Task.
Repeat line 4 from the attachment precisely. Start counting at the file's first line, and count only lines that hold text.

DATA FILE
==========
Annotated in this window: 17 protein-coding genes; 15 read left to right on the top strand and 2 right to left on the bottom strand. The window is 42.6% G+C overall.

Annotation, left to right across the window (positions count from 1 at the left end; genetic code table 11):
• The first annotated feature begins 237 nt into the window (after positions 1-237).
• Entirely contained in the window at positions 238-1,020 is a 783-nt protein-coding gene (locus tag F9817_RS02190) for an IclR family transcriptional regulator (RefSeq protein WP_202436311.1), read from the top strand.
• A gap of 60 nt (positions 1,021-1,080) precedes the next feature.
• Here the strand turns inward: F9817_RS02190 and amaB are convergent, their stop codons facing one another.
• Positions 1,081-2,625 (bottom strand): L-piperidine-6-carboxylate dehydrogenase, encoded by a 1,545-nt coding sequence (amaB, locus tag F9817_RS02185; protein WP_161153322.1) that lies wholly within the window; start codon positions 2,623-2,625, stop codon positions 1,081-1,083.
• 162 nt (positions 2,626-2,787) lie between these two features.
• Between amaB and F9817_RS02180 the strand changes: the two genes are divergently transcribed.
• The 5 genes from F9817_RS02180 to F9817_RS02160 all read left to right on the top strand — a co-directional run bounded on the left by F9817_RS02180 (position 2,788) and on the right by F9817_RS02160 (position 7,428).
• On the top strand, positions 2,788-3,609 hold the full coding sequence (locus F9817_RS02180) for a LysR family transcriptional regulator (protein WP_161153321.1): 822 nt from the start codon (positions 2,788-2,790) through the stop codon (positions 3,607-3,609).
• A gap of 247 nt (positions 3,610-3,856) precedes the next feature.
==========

• Entirely contained in the window at positions 238-1,020 is a 783-nt protein-coding gene (locus tag F9817_RS02190) for an IclR family transcriptional regulator (RefSeq protein WP_202436311.1), read from the top strand.